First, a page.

A comment on men protecting women by discouraging temptation.

A while back a commenter at The Courtship Pledge wrote a thought-provoking comment to men about their role in protecting women from temptations.  He writes: Continue reading

Survival homesteading on one acre: a free talk by David Goodman (but it’s only free for the next 24 hours)

Ladies and gentlemen, this is so exciting!

David Goodman is a highly accomplished gardener whose methods are eclectic, but he is mostly of the forest gardening persuasion.  He’s written several books and many articles, and I have a great deal of respect for his knowledge of small-scale homesteading.  You can find his blog here:

Florida Survival Gardening

I “know” David (aka “David the Good”) through one of my old blogs, and we also used to chat about faith, family, modernism, gardening, and homesteading on Twitter now and then, though sadly he’s no longer on Twitter.  That is why I was SO excited to see that for the next 24 hours, we can watch a one-hour teaching segment Mr. Goodman did for the Home Grown Food Summit for free!  After the 24-hour free period passes, it’s necessary to pay to watch those segments, so if you’ve got insomnia tonight or are up very early tomorrow, and if gardening and homesteading interest you at all, I highly recommend watching David’s talk.

One of my favorite parts is when he talks about all the mistakes he’s learned from in all his gardening and homesteading years.  Those of us who are trying to learn more about producing some or all of our food can relate to that; sometimes it feels like success is a rare thing in food production! But we needn’t become disheartened; that is a normal part of learning to grow and raise one’s own food.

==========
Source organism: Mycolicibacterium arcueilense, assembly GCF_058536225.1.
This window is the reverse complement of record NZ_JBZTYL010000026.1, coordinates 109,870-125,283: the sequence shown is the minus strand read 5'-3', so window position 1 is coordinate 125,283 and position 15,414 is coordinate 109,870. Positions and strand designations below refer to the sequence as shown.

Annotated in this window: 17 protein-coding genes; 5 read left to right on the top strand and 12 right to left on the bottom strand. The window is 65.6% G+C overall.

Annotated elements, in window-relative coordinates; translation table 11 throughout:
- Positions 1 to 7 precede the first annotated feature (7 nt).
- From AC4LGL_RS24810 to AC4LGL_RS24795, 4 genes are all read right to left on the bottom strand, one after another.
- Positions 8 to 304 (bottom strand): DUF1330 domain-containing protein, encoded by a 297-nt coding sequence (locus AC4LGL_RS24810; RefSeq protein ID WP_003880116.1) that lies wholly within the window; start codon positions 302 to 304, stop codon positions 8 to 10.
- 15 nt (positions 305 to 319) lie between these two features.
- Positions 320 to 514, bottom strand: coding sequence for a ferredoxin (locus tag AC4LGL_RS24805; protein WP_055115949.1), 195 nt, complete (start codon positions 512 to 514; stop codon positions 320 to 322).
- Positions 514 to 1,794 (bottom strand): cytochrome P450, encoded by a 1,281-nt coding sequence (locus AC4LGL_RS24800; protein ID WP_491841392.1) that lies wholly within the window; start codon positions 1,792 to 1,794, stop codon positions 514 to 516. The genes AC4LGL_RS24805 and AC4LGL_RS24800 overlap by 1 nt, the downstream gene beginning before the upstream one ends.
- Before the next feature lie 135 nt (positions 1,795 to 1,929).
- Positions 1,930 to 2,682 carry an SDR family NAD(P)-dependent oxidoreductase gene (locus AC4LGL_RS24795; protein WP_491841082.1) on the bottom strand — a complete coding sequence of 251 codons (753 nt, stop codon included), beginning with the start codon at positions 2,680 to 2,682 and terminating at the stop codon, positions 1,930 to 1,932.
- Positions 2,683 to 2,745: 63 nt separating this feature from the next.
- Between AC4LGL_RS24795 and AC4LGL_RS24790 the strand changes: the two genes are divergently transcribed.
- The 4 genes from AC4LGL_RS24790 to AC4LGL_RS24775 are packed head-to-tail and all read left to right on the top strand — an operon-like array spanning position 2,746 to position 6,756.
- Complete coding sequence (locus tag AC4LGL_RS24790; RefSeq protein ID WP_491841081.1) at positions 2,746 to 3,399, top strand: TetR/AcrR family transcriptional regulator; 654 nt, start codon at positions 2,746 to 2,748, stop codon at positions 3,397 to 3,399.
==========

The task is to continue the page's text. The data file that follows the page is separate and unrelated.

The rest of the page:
I do hope some of you will have the chance to watch it!  Here is the link:


Seedy doings.



Most of us aren’t relying on our gardens for sustenance, so why bother with a vegetable and fruit garden?  Here are a few reasons off the top of my head: Continue reading

Oh dear, oh deer.

SOMEONE has stripped my little apple trees that I planted last fall.DSC04437


The peach tree didn’t get it too bad.  Yet.


Now who would do such a thing, I wonder?

Well, consider the view from my front porch a few evenings ago: Continue reading

Know that you are happy.

The rash that had broken out all over my arms finally drove me to the doctor today, who advised me to get rid of our new chicks.  You see, when I had allergy testing done a number of years ago, I reacted to chickens and most other livestock.  I didn’t think touching them would cause me to break out in itchy red welts like this, but it has.  And not only I but also one of our daughters, our little animal lover who has had her hands in the brooder petting and playing with them, feeding them mealworms by hand, everyday…red itchy bumps up and down both her arms, both of us sneezing and uncomfortable. No one else has developed any allergic reactions to them, thankfully.

We moved them to the garage because they aren’t big enough to go outside in a coop yet (and we hadn’t prepared a coop yet, either, though we planned to do it this week).  But my husband talked it through with me, letting me know that this was not going to work because he would not be able to take on the sole care of the grown hens and didn’t think I’d be too happy to have to completely avoid them.   Continue reading

He is risen and He will come again.

But on the first day of the week, at early dawn, they went to the tomb, taking the spices they had prepared.  And they found the stone rolled away from the tomb,  but when they went in they did not find the body of the Lord Jesus. While they were perplexed about this, behold, two men stood by them in dazzling apparel. And as they were frightened and bowed their faces to the ground, the men said to them,

“Why do you seek the living among the dead?  He is not here, but has risen. Remember how he told you, while he was still in Galilee, that the Son of Man must be delivered into the hands of sinful men and be crucified and on the third day rise.”